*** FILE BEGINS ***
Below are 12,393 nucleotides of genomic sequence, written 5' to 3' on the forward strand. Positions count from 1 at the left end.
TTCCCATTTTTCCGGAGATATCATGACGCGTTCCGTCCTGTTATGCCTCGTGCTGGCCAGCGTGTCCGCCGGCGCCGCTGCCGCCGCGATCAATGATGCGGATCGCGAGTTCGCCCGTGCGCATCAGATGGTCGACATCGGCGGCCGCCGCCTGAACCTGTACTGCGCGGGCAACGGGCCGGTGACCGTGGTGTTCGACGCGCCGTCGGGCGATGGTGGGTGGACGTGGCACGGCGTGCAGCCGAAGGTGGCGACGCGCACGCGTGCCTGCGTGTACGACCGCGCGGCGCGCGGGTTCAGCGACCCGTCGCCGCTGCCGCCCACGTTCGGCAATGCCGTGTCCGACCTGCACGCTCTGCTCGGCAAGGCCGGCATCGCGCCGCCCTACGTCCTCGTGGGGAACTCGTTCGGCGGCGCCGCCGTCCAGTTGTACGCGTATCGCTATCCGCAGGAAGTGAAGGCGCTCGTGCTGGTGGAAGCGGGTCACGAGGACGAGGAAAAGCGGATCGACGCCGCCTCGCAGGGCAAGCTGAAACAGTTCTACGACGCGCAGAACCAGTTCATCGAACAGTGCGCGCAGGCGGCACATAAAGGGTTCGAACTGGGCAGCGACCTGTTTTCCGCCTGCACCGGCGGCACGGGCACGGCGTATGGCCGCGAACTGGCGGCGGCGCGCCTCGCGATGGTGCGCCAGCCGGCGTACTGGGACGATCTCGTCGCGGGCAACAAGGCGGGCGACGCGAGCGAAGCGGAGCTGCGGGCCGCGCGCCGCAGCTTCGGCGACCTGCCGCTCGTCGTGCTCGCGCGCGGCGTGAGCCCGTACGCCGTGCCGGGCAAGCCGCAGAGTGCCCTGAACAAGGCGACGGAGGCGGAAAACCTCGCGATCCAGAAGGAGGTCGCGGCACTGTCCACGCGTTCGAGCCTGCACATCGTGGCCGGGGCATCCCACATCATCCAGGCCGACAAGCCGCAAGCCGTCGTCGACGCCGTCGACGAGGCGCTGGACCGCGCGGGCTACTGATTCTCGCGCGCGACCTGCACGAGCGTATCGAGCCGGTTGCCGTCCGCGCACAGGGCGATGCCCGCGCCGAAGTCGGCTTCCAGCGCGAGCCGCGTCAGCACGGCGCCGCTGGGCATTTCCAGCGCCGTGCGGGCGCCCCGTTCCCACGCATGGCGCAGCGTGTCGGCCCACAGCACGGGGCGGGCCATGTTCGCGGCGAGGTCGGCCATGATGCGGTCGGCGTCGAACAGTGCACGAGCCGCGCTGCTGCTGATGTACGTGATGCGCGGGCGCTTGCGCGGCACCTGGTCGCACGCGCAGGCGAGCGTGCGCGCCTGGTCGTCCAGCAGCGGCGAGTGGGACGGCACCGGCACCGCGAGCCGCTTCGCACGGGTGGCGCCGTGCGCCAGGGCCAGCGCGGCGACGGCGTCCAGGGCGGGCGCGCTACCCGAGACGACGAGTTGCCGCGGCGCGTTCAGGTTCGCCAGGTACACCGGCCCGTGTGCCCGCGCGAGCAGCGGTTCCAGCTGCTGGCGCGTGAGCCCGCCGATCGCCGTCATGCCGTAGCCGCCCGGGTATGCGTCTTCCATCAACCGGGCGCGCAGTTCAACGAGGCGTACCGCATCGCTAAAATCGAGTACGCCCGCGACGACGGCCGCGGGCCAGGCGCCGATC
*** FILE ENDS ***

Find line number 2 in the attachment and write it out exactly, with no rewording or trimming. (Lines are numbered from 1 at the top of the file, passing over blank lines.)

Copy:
TTCCCATTTTTCCGGAGATATCATGACGCGTTCCGTCCTGTTATGCCTCGTGCTGGCCAGCGTGTCCGCCGGCGCCGCTGCCGCCGCGATCAATGATGCGGATCGCGAGTTCGCCCGTGCGCATCAGATGGTCGACATCGGCGGCCGCCGCCTGAACCTGTACTGCGCGGGCAACGGGCCGGTGACCGTGGTGTTCGACGCGCCGTCGGGCGATGGTGGGTGGACGTGGCACGGCGTGCAGCCGAAGGTGGCGACGCGCACGCGTGCCTGCGTGTACGACCGCGCGGCGCGCGGGTTCAGCGACCCGTCGCCGCTGCCGCCCACGTTCGGCAATGCCGTGTCCGACCTGCACGCTCTGCTCGGCAAGGCCGGCATCGCGCCGCCCTACGTCCTCGTGGGGAACTCGTTCGGCGGCGCCGCCGTCCAGTTGTACGCGTATCGCTATCCGCAGGAAGTGAAGGCGCTCGTGCTGGTGGAAGCGGGTCACGAGGACGAGGAAAAGCGGATCGACGCCGCCTCGCAGGGCAAGCTGAAACAGTTCTACGACGCGCAGAACCAGTTCATCGAACAGTGCGCGCAGGCGGCACATAAAGGGTTCGAACTGGGCAGCGACCTGTTTTCCGCCTGCACCGGCGGCACGGGCACGGCGTATGGCCGCGAACTGGCGGCGGCGCGCCTCGCGATGGTGCGCCAGCCGGCGTACTGGGACGATCTCGTCGCGGGCAACAAGGCGGGCGACGCGAGCGAAGCGGAGCTGCGGGCCGCGCGCCGCAGCTTCGGCGACCTGCCGCTCGTCGTGCTCGCGCGCGGCGTGAGCCCGTACGCCGTGCCGGGCAAGCCGCAGAGTGCCCTGAACAAGGCGACGGAGGCGGAAAACCTCGCGATCCAGAAGGAGGTCGCGGCACTGTCCACGCGTTCGAGCCTGCACATCGTGGCCGGGGCATCCCACATCATCCAGGCCGACAAGCCGCAAGCCGTCGTCGACGCCGTCGACGAGGCGCTGGACCGCGCGGGCTACTGATTCTCGCGCGCGACCTGCACGAGCGTATCGAGCCGGTTGCCGTCCGCGCACAGGGCGATGCCCGCGCCGAAGTCGGCTTCCAGCGCGAGCCGCGTCAGCACGGCGCCGCTGGGCATTTCCAGCGCCGTGCGGGCGCCCCGTTCCCACGCATGGCGCAGCGTGTCGGCCCACAGCACGGGGCGGGCCATGTTCGCGGCGAGGTCGGCCATGATGCGGTCGGCGTCGAACAGTGCACGAGCCGCGCTGCTGCTGATGTACGTGATGCGCGGGCGCTTGCGCGGCACCTGGTCGCACGCGCAGGCGAGCGTGCGCGCCTGGTCGTCCAGCAGCGGCGAGTGGGACGGCACCGGCACCGCGAGCCGCTTCGCACGGGTGGCGCCGTGCGCCAGGGCCAGCGCGGCGACGGCGTCCAGGGCGGGCGCGCTACCCGAGACGACGAGTTGCCGCGGCGCGTTCAGGTTCGCCAGGTACACCGGCCCGTGTGCCCGCGCGAGCAGCGGTTCCAGCTGCTGGCGCGTGAGCCCGCCGATCGCCGTCATGCCGTAGCCGCCCGGGTATGCGTCTTCCATCAACCGGGCGCGCAGTTCAACGAGGCGTACCGCATCGCTAAAATCGAGTACGCCCGCGACGACGGCCGCGGGCCAGGCGCCGATC